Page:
Turbulent boundary layer heat
Abstract
A Reynolds stress model for turbulent boundary layers is used to study surface roughness effects on skin friction and heat transfer. The issues of primary interest are the influence of roughness character (element shape and spacing) and the nature of roughness effects at high Mach numbers. Computations based on the model compare satisfactorily with measurements from experiments involving variations in roughness character, in low speed and modestly supersonic conditions. The more limited data base at hypersonic Mach numbers is also examined with reasonable success, although no quantitative explanation is offered for the reduction of heat transfer with increasing roughness observed by Holden at Me 9.4. The present calculations indicate that the mean velocity is approximately uniform over much of the height range below the tops of the elements, y less than or equal to k. With this constant (roughness velocity,) it is simple to estimate the form drag on the elements. This roughness velocity has been investigated by systematically exercising the present model over ranges of potential parameters. The roughness velocity is found to be primarily a function of the projected element frontal area per unit surface area, thus providing a new and simple method for predicting roughness character effects. The model further suggests that increased boundary layer temperatures should be generated by roughness at high edge Mach numbers, which would tend to reduce skin friction and heat transfer, perhaps below smooth wall levels.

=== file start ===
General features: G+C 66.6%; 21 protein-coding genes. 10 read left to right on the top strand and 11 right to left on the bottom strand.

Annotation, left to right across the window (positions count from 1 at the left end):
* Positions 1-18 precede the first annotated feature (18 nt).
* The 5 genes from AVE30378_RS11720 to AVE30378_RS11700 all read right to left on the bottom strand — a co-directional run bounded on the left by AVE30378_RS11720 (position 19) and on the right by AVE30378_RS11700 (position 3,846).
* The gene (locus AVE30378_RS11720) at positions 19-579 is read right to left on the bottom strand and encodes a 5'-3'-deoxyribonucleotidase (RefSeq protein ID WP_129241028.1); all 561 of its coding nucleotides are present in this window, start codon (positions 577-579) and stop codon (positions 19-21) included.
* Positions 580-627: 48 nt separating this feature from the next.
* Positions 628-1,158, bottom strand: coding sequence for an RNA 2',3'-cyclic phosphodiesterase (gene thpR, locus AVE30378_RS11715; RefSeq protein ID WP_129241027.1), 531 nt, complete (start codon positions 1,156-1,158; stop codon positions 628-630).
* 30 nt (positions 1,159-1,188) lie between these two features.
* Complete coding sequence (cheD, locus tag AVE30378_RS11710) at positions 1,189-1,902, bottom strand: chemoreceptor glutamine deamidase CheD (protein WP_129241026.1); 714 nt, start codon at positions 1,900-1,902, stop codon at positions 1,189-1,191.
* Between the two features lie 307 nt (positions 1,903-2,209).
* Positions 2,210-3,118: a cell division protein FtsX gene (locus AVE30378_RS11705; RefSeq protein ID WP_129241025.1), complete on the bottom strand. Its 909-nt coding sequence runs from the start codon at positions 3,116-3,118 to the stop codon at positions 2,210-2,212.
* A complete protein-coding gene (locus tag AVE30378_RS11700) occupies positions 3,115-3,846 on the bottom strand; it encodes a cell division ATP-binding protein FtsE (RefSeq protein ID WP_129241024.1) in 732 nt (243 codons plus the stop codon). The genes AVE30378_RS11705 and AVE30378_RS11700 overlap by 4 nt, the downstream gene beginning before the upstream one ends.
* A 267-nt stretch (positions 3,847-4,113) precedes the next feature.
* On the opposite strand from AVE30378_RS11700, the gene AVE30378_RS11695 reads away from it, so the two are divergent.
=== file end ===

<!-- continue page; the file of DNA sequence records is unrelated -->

Publication:

Planetary Science Inst. Report
 Pub Date:
 January 1981
 Bibcode:
 1981psi..rept.....F
 Keywords:

 Aerodynamic Heating;
 Heat Transfer;
 Reentry Vehicles;
 Skin Friction;
 Surface Roughness Effects;
 Turbulent Boundary Layer;
 Coefficient Of Friction;
 Friction Drag;
 High Temperature;
 Mach Number;
 Mathematical Models;
 Reynolds Stress;
 Fluid Mechanics and Heat Transfer